Rotorcraft can't fly as fast as fixed wing aircraft. This essay explains what the limiting factors are in rotorcraft speed. I will try to add diagrams to make it more clear when I get a chance, but I don't know when that will be.
A spinning rotor causes a lot of drag. In fact, the drag is proportional to the cube of the rotor rpm. So, the slower the rotor spins- the less drag it creates. Unfortunately, for conventional rotorcraft, there is a limit to how slow the rotor can spin. For the aircraft to stay in equilibrium, both sides of the rotor must produce the same amount of lift. The two big reasons for this are structural and dynamic. If one side produced more lift than the other, it would create a large moment that would have to be carried by the rotor head, making the head much heavier. But even if the rotor head was strong enough, the moment created would cause the aircraft to roll to the side producing less lift.
At very slow speeds, this isn't much of a problem. Both rotor blades see about the same airflow, so they both make the same lift. However, once you start moving forward, the velocity component caused by the aircraft's forward speed decreases the airflow over the retreating blade. So, to maintain lift equilibrium, the angles of attack of the blades are changed- advancing blade pitch is reduced, and retreating blade pitch is increased. There are two common ways to do this- The easier to understand is to directly control the pitch of the blades as they spin, to control them cyclically. In a rotorcraft with cyclic pitch control, the blade is pitched up and down with each revolution. The easier method to implement is flapping. The blades are put on hinges which allow them to flap up and down. The advancing blade flaps up, and the retreating blade flaps down. The change in airflow due to the flapping is what causes the change in angle of attack, so the blades still remain in lift equilibrium.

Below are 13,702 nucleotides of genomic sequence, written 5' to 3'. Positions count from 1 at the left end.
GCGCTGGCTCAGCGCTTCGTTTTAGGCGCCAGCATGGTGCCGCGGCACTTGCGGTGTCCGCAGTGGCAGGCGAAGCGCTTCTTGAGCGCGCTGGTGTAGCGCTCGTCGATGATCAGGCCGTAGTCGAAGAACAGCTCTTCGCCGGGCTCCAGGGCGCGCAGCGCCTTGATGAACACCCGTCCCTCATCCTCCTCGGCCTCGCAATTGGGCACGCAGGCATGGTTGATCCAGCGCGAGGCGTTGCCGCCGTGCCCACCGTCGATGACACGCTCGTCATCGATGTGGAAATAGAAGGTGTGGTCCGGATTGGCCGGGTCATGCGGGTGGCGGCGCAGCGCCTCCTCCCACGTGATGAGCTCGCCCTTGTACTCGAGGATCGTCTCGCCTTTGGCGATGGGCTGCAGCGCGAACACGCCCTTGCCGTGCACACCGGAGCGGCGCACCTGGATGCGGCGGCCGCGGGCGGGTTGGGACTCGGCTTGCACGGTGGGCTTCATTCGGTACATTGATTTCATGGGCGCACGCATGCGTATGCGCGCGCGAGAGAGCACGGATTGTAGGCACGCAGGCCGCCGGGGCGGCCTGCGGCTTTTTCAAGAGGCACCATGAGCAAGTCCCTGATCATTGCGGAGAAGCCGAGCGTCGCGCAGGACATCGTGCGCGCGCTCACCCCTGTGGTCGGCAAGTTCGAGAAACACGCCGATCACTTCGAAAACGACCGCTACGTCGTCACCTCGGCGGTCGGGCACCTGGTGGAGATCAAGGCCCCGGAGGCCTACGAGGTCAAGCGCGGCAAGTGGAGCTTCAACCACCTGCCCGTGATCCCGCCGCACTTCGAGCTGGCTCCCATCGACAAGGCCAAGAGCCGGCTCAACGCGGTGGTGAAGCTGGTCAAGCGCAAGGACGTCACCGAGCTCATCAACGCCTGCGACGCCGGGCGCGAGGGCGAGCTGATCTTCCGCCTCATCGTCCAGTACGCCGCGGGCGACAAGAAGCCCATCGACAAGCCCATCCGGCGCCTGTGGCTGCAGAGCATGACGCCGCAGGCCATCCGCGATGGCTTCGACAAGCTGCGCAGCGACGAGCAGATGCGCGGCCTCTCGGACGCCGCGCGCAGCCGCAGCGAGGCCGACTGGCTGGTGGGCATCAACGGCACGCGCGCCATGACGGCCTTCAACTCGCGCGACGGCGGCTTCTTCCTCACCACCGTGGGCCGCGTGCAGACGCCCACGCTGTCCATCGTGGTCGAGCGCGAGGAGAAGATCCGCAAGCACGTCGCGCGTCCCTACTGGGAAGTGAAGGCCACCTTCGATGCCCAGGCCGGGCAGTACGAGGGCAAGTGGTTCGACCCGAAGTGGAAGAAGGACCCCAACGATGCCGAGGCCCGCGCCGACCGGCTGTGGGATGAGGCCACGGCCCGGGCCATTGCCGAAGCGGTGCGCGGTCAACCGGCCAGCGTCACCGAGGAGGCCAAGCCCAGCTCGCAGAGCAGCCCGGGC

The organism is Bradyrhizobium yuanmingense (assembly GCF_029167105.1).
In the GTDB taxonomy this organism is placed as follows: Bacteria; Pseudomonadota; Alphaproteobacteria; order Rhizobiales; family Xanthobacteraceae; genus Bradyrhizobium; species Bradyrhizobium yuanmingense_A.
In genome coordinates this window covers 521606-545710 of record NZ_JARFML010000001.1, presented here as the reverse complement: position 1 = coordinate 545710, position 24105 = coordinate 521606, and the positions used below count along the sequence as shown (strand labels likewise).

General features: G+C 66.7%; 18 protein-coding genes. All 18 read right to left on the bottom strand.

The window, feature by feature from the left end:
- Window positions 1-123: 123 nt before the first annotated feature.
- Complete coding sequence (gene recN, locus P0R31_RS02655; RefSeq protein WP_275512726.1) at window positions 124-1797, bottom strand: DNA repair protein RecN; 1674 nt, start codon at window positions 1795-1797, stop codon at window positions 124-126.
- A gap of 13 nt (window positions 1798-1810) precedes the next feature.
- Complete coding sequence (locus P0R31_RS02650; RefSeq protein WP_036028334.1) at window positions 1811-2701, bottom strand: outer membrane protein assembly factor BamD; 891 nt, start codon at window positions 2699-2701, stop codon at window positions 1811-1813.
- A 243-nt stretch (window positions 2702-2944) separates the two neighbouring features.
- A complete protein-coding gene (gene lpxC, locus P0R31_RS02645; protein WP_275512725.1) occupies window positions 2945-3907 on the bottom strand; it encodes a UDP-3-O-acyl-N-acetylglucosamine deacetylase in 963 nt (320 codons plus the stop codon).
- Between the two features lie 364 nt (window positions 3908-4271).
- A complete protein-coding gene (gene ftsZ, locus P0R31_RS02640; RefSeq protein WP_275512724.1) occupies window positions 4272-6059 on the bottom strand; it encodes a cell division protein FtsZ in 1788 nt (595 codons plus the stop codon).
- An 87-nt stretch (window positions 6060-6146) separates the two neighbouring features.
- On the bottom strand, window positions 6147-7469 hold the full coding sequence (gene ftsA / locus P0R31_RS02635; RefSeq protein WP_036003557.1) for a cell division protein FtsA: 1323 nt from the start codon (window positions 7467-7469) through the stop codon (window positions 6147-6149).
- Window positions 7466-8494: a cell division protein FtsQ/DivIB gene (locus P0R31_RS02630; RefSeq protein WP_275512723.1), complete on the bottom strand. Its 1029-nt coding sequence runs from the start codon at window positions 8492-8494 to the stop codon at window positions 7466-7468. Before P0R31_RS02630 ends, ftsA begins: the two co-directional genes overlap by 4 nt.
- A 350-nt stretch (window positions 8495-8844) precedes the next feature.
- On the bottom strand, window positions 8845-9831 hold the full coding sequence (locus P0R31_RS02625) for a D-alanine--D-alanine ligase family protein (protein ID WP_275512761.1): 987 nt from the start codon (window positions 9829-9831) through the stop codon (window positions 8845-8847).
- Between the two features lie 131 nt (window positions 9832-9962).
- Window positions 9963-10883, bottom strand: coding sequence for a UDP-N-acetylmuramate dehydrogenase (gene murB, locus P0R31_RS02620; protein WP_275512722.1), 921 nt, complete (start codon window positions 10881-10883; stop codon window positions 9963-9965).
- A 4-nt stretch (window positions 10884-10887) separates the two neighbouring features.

So- because of that decreased airflow over the retreating blade- its angle of attack must be increased to compensate. Well, there gets to be a point where the angle of attack can't be increased enough to create enough lift- the blade would stall from being at too high of an angle of attack. But by increasing the rpm of the rotor, the velocity over the retreating blade is increased, so it can produce more lift at a lower angle of attack and maintain lift equilibrium.
Now to move on to what limits their high speed flight- which I didn't explain fully in my autogyro essay. Because of the high drag- they're not suited to it (a fixed wing plane could fly fast much more efficiently), but at a certain point, the drag actually goes up much faster than the cube of the rpm. Remember that the velocity over each blade is the vector sum of the rotor velocity and the aircraft velocity. This is what decreases the velocity over the retreating blade. It also increases the velocity over the advancing blade. Well, because of that high rotor rpm to keep enough airflow over the retreating blade, the advancing blade ends up going much faster than the rest of the aircraft. It will reach the speed of sound a lot sooner. In fact, even before an airfoil reaches the speed of sound, local pockets of supersonic flow appear because the airfoil acclerates the air. That supersonic flow really increases drag on the rotor. Not only does this translate into more drag on the aircraft- it means that more power must be used to drive the rotor.